A person who is vigilant with his or her finances often considers a variety of different kinds of insurance policies that can protect one in the event of a disaster, fraud, or changes in life’s plans. Insurance can be a critical component in credit building, healthcare, and home ownership. For example, if you’re selling your home and a real estate vendor tells prospective homeowners ‘we buy houses,’ details of your insurance policy are included right there in the mix with utilities and repairs. So the question becomes what kinds of insurance do you need and what kinds do you not need? Necessary insurance includes health care, car, home and other staples. Unnecessary insurance policies can be a little trickier. Here’s a guide to help you identify them to avoid wasting money:
Credit Card Balance Insurance
This coverage, offered by most major credit card companies, ostensibly covers your minimum monthly credit card payments in the event that you become ill or unemployed. Sounds pretty fair until you realize you’re paying extra money each month in the anticipation of not being able to spend extra money each month. It doesn’t really make sense.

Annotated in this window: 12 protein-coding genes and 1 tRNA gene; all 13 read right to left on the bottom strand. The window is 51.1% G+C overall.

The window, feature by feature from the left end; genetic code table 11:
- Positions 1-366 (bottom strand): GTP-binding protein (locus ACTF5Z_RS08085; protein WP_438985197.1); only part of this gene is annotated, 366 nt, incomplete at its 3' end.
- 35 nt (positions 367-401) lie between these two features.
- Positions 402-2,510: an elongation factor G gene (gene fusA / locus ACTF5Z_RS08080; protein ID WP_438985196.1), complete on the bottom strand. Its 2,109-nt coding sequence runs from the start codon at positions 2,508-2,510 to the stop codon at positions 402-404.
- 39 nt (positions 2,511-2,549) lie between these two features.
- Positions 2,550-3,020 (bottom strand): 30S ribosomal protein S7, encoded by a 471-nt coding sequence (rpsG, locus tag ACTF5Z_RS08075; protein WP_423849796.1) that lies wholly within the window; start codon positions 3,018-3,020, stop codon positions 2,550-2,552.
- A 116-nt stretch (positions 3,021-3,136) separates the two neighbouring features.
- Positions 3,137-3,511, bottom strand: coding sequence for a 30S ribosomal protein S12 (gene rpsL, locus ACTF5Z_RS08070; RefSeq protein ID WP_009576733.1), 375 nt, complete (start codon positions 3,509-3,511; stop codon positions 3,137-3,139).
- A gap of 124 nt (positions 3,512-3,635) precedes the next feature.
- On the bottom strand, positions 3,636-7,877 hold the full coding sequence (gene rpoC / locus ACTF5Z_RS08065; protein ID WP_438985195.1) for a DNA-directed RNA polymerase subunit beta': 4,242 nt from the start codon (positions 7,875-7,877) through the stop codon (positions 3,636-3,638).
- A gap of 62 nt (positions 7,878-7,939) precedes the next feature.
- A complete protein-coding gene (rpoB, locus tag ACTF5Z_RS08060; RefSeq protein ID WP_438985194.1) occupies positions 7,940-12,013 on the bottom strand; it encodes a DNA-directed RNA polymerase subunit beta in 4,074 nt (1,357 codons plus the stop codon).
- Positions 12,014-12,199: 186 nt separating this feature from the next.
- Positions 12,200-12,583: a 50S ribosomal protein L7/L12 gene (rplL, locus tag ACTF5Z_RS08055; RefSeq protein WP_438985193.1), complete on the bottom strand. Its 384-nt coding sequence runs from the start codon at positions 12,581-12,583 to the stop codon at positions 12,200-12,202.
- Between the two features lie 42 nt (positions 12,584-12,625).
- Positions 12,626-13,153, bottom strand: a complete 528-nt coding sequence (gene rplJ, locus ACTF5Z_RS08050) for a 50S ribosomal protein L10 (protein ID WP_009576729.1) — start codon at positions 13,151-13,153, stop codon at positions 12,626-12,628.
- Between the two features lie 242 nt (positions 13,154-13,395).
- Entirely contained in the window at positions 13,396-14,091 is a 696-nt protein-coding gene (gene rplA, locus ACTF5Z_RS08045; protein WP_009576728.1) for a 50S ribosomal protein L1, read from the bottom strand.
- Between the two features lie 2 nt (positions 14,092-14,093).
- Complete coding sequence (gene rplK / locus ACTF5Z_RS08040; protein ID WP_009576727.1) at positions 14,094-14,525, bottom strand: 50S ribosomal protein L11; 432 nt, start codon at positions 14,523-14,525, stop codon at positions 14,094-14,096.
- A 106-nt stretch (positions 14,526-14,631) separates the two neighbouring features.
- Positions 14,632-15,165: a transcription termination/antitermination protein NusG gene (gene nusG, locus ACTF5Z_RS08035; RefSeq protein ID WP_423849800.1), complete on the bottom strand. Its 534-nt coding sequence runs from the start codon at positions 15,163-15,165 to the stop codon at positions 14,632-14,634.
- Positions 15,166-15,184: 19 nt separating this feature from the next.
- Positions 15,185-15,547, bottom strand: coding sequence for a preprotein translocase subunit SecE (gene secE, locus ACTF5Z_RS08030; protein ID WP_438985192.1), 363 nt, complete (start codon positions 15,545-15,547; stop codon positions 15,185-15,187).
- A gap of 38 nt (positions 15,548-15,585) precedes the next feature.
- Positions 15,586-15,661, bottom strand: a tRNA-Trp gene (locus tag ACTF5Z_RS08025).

Flight Life Insurance
This plan covers you if you’re injured or killed in a plane crash. Makes sense if you fly a lot, except for the fact that you probably already have this covered by either your health insurance or life insurance plans.
Mortgage Life Insurance
Don’t get this confused with the more practical ‘mortgage insurance’. ‘Mortgage life’ takes on the considerably more ambitious—and unnecessary—task of paying your mortgage for you if you die. Again, this is an example of an insurance plan that is most likely redundant. Most term life insurance plans, which are cheaper, will handle mortgage payments.
Credit Life Insurance
This one’s fundamentally the same as mortgage life insurance except that the plan covers your credit card balance (not your mortgage) in the event of your untimely passing. Once again, this financial obligation should already be covered if you have term life.
Credit Protection Insurance
This form of insurance takes on the specter of fraud and identity theft, promising to protect your finances if someone hacks into your accounts or steals your debt or credit cards. Sounds prudent, but it’s actually completely unnecessary. Identity theft losses are already covered by federal law and credit bureaus. Credit protection insurance is predatory and takes advantage of people’s fears.
The basic lesson here is to look into your existing insurance policies before you sign on to new ones. Term life insurance, health insurance, and other basic plans will often cover you in the event of most scenarios and for less money.